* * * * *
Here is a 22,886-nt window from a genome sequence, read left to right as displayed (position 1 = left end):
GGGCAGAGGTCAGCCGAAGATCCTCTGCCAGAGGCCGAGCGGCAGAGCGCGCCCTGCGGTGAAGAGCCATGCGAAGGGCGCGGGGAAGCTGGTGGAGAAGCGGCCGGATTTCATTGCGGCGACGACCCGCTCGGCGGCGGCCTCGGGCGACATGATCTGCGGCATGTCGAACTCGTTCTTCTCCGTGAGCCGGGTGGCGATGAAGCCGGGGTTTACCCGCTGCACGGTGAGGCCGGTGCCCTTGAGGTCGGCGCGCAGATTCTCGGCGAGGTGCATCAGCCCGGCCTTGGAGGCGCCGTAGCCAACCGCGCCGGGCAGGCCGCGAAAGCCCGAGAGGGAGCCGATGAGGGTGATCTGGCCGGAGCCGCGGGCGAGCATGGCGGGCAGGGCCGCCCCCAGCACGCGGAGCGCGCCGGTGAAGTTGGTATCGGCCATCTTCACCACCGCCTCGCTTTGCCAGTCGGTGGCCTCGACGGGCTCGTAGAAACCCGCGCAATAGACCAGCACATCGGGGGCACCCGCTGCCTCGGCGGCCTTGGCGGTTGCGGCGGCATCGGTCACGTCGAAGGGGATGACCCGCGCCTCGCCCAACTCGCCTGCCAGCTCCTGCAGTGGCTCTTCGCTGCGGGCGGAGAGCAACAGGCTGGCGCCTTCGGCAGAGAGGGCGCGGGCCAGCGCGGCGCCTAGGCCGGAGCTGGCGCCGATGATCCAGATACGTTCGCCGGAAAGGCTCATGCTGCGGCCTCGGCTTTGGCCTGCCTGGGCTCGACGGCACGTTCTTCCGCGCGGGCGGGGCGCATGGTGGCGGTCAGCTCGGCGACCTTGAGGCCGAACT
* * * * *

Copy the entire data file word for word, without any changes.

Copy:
Here is a 22,886-nt window from a genome sequence, read left to right as displayed (position 1 = left end):
GGGCAGAGGTCAGCCGAAGATCCTCTGCCAGAGGCCGAGCGGCAGAGCGCGCCCTGCGGTGAAGAGCCATGCGAAGGGCGCGGGGAAGCTGGTGGAGAAGCGGCCGGATTTCATTGCGGCGACGACCCGCTCGGCGGCGGCCTCGGGCGACATGATCTGCGGCATGTCGAACTCGTTCTTCTCCGTGAGCCGGGTGGCGATGAAGCCGGGGTTTACCCGCTGCACGGTGAGGCCGGTGCCCTTGAGGTCGGCGCGCAGATTCTCGGCGAGGTGCATCAGCCCGGCCTTGGAGGCGCCGTAGCCAACCGCGCCGGGCAGGCCGCGAAAGCCCGAGAGGGAGCCGATGAGGGTGATCTGGCCGGAGCCGCGGGCGAGCATGGCGGGCAGGGCCGCCCCCAGCACGCGGAGCGCGCCGGTGAAGTTGGTATCGGCCATCTTCACCACCGCCTCGCTTTGCCAGTCGGTGGCCTCGACGGGCTCGTAGAAACCCGCGCAATAGACCAGCACATCGGGGGCACCCGCTGCCTCGGCGGCCTTGGCGGTTGCGGCGGCATCGGTCACGTCGAAGGGGATGACCCGCGCCTCGCCCAACTCGCCTGCCAGCTCCTGCAGTGGCTCTTCGCTGCGGGCGGAGAGCAACAGGCTGGCGCCTTCGGCAGAGAGGGCGCGGGCCAGCGCGGCGCCTAGGCCGGAGCTGGCGCCGATGATCCAGATACGTTCGCCGGAAAGGCTCATGCTGCGGCCTCGGCTTTGGCCTGCCTGGGCTCGACGGCACGTTCTTCCGCGCGGGCGGGGCGCATGGTGGCGGTCAGCTCGGCGACCTTGAGGCCGAACT